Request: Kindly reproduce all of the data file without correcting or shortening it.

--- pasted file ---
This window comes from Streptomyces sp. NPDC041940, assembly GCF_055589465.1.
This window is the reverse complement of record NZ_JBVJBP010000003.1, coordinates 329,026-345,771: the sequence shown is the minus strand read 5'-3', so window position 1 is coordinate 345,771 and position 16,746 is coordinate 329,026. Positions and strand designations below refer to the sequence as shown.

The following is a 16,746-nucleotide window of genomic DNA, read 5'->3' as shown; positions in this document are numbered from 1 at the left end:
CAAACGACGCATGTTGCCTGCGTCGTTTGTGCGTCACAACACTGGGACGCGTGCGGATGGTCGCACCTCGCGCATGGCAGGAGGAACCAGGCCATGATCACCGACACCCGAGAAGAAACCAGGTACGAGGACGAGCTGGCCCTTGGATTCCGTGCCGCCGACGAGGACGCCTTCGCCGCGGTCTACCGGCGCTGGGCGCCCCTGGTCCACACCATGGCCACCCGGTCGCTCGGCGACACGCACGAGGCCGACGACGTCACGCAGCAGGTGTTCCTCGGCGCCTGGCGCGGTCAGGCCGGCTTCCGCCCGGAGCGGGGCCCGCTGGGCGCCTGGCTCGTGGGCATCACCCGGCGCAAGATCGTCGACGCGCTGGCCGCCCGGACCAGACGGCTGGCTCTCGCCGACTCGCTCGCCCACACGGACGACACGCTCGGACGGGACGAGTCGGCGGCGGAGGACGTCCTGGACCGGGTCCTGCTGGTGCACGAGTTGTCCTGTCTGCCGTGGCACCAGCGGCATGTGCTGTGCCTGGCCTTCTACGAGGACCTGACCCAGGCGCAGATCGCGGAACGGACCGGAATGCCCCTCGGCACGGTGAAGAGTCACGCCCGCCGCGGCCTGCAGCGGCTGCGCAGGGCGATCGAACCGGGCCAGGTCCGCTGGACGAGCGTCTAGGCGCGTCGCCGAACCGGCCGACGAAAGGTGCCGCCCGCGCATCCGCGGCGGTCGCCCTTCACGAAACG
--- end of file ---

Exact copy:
This window comes from Streptomyces sp. NPDC041940, assembly GCF_055589465.1.
This window is the reverse complement of record NZ_JBVJBP010000003.1, coordinates 329,026-345,771: the sequence shown is the minus strand read 5'-3', so window position 1 is coordinate 345,771 and position 16,746 is coordinate 329,026. Positions and strand designations below refer to the sequence as shown.

The following is a 16,746-nucleotide window of genomic DNA, read 5'->3' as shown; positions in this document are numbered from 1 at the left end:
CAAACGACGCATGTTGCCTGCGTCGTTTGTGCGTCACAACACTGGGACGCGTGCGGATGGTCGCACCTCGCGCATGGCAGGAGGAACCAGGCCATGATCACCGACACCCGAGAAGAAACCAGGTACGAGGACGAGCTGGCCCTTGGATTCCGTGCCGCCGACGAGGACGCCTTCGCCGCGGTCTACCGGCGCTGGGCGCCCCTGGTCCACACCATGGCCACCCGGTCGCTCGGCGACACGCACGAGGCCGACGACGTCACGCAGCAGGTGTTCCTCGGCGCCTGGCGCGGTCAGGCCGGCTTCCGCCCGGAGCGGGGCCCGCTGGGCGCCTGGCTCGTGGGCATCACCCGGCGCAAGATCGTCGACGCGCTGGCCGCCCGGACCAGACGGCTGGCTCTCGCCGACTCGCTCGCCCACACGGACGACACGCTCGGACGGGACGAGTCGGCGGCGGAGGACGTCCTGGACCGGGTCCTGCTGGTGCACGAGTTGTCCTGTCTGCCGTGGCACCAGCGGCATGTGCTGTGCCTGGCCTTCTACGAGGACCTGACCCAGGCGCAGATCGCGGAACGGACCGGAATGCCCCTCGGCACGGTGAAGAGTCACGCCCGCCGCGGCCTGCAGCGGCTGCGCAGGGCGATCGAACCGGGCCAGGTCCGCTGGACGAGCGTCTAGGCGCGTCGCCGAACCGGCCGACGAAAGGTGCCGCCCGCGCATCCGCGGCGGTCGCCCTTCACGAAACG